T. pallidum cannot be cultured in vitro, thus forcing reliance on serological tests for diagnosis and proof of cure. This practice has been in place for nearly a century due to the absence of novel technologies to confirm eradication of the organism. Unfortunately, our systematic review of 20 studies conducted worldwide among HIV-infected and HIV-uninfected patients with syphilis demonstrates that a substantial proportion (12.1 %) of patients exhibit serological non-response after treatment, which is time-dependent. The median proportion of serological non-response patients was 20.5 % at six months, which decreased to 11.2 % at ≥ 12 months for all stages of syphilis. Our findings highlight the importance of developing a consistent definition of serological non-response, which is not an absolute or definite condition but should be thought of as a continuum with serological cure and the serofast state over time. The presence of persistent nontreponemal antibodies may represent treatment failure, reinfection, or another undefined immune phenomenon; however, none of the studies in our review could distinguish among these possibilities when neither a four-fold rise in nontreponemal antibody titers nor a history of re-exposure was evident. The appropriate time to determine falling titers, and the correlates that affect the time when titers fall, remains unclear. Serological cure was less likely in older individuals, patients with lower baseline nontreponemal antibody titers, and patients with later stages of syphilis. The clinical or biological explanations for these observations have not been well established. Perhaps more importantly, there are no consistent criteria by which patients can be stratified to determine their need for additional evaluation or syphilis therapy when serological non-response exists.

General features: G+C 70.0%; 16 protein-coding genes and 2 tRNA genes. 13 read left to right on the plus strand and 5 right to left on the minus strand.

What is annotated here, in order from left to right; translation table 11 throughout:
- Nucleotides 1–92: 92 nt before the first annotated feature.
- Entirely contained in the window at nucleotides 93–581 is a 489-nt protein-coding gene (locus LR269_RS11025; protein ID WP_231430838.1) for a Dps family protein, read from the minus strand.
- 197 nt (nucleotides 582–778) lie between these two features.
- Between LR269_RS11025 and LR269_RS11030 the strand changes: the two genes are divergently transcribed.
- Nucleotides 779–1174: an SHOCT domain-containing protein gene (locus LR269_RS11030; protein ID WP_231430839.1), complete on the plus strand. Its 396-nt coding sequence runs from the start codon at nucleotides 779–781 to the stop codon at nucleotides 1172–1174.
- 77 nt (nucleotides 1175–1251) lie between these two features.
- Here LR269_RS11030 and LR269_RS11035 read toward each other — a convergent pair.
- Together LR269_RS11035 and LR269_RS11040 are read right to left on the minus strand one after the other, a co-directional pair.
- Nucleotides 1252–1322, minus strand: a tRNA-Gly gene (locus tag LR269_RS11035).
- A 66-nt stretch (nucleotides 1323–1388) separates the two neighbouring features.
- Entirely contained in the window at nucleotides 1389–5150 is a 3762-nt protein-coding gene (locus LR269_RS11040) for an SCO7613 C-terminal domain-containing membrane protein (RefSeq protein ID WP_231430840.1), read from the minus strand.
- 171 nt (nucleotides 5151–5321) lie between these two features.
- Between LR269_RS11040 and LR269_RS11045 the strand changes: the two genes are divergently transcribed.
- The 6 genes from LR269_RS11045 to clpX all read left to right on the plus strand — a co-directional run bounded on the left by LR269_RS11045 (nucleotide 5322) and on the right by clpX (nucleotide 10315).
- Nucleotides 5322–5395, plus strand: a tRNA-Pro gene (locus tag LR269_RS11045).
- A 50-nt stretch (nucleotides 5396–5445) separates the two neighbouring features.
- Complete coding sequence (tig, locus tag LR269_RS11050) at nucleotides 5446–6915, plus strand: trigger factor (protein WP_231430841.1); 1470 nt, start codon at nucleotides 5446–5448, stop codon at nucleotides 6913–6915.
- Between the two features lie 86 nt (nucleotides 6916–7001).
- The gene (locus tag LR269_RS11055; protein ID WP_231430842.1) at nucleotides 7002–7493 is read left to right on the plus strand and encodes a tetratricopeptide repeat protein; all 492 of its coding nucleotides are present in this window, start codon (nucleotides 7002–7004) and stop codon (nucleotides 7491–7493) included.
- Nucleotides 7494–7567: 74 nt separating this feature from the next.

Nontreponemal antibodies have played a pivotal role in syphilis screening and monitoring of treatment outcomes; yet the mechanism by which they arise is poorly understood. The first serological test for syphilis was developed in 1906 as a complement fixation assay by Wasserman,et. al. [42], using antigens from human and monkey extracts rich in T. pallidum. Other investigators soon discovered that antibodies from syphilis patients reacted not just with antigens from spirochetes but also with cardiolipin found in normal nonsyphilitic tissues. Pangborn subsequently purified cardiolipin from beef heart extract [43], which in combination with lecithin and cholesterol, serves as the antigen for current nontreponemal antibody tests. The central question is whether the cardiolipin antibodies detected in syphilis patients are a response specific to the spirochete, since the lipid composition of purified T. pallidum has been identified as 13 % cardiolipin [14, 44]. However, individuals who have no other evidence for syphilis infection have been found to have anticardiolipin antibodies similar to those detected in syphilitic patients, leading to the hypothesis that this class of antibodies may be generated in response to destruction of host tissues [45]. Nontreponemal antibodies have been observed in persons with a variety of infectious and autoimmune diseases including HIV, hepatitis, and systemic lupus erythematosus [4648], and these potentially false positive tests continue to cause problems in diagnosis and management.